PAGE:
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Clin Hemorheol Microcirc. 2016;64(3):319-331. doi: 10.3233/CH-168120.

Prefabrication and free transfer of a tissue engineered composite flap - An experimental model in the rat.

Author information

1
Department of Plastic, Hand and Reconstructive Surgery, University Medical Center Regensburg, Germany.
2
Division of Microsurgery, Pius Branzeu Center for Laparoscopic Surgery and Microsurgery, Victor Babes University of Medicine and Pharmacy, Timisoara, Romania.
3
Institute of Biomaterial Science and Berlin-Brandenburger Centre for Regenerative Therapies (BCRT), Helmholtz-Zentrum Geesthacht, Teltow, Germany.
4
HNO Praxis im Zentrum, M√ľnchen, Germany.

Abstract

BACKGROUND:

The technique of flap-prefabrication has been successfully established in tissue engineering: missing intrinsic vascularisation of engineered tissue can be generated in vivo by microsurgical vesselloop construction. It is possible to move engineered tissue into a defect with microsurgery. In the literature, the combination of engineered tissue covered with skin is not widely reported.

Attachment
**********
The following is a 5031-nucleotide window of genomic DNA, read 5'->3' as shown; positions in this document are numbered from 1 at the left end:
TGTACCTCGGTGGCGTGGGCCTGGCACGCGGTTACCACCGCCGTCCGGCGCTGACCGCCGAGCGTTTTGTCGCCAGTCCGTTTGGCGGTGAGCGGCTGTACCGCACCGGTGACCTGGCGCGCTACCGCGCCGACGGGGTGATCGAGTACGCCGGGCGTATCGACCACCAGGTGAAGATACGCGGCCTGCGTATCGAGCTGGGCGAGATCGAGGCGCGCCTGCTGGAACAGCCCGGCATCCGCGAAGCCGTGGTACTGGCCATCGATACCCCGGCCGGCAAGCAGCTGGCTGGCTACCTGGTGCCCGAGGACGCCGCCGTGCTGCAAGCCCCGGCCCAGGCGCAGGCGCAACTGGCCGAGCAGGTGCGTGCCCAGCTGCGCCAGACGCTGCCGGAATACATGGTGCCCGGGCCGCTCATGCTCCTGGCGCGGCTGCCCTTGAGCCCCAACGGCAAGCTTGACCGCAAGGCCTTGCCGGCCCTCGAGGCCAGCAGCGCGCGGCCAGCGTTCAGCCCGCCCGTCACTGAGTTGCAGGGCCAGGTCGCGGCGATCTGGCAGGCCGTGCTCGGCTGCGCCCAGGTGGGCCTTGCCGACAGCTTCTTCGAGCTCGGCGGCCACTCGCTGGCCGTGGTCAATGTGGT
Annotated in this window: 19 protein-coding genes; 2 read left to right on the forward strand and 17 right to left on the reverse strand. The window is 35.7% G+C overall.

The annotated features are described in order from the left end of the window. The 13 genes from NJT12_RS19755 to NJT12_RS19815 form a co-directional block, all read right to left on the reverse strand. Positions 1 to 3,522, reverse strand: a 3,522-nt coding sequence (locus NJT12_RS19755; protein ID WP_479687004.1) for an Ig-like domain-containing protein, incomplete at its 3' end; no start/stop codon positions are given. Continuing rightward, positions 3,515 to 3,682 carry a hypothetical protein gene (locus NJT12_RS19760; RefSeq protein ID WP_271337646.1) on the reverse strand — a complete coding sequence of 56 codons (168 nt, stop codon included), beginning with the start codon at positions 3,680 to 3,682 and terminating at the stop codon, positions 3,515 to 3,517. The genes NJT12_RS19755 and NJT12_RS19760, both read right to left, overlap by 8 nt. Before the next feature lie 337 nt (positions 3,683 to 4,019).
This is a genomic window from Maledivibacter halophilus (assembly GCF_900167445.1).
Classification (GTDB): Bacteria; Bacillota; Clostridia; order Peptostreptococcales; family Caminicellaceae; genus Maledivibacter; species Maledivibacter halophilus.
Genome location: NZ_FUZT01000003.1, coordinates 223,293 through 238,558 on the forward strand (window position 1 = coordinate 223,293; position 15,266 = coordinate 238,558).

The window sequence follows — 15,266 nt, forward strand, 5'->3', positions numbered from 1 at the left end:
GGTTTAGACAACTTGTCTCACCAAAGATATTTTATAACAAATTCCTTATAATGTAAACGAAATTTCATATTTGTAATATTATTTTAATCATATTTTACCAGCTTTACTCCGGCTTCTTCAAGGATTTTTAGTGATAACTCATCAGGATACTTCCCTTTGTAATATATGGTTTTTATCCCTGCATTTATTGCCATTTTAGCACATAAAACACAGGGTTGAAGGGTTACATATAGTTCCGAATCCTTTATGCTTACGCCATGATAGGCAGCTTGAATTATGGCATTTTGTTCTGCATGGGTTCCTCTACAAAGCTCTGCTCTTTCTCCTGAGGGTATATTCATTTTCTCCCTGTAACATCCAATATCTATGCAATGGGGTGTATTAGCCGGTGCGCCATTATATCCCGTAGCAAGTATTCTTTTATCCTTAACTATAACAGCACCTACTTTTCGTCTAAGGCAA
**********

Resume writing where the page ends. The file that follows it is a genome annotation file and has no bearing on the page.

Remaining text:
OBJECTIVE:

Aim of this study was to establish a model to investigate scaffold prefabrication with full thickness skin graft coverage with subsequent free tissue transfer.

METHODS:

8 Wistar rats were operated in 2 separate steps: 1) after creating an arteriovenous loop with the femoral vessels, a porous scaffold was placed on the loop and covered with an inguinally based skin flap. A control was implanted without loop into the contralateral groin. 2) 6 weeks later the prefabricated composite flaps were microsurgically transferred to the cervical region. Skin-island monitoring was performed with Laser Doppler-scanner after the transfer.

RESULTS:

Continuous loss of the skin islands was observed within 72 hours. Complications included wound-dehiscence, thrombosis and death from anaesthesia; in spite of consistent loop viability.

CONCLUSION:

Evaluation showed that modifications are necessary to maintain the skin-island cove.

KEYWORDS:

Composite tissue; angiogenesis and vasculogenesis; animal models; enabling technologies; fundamentals of tissue engineering; tissue engineering applications

PMID:
27935552
DOI:
10.3233/CH-168120
[Indexed for MEDLINE]

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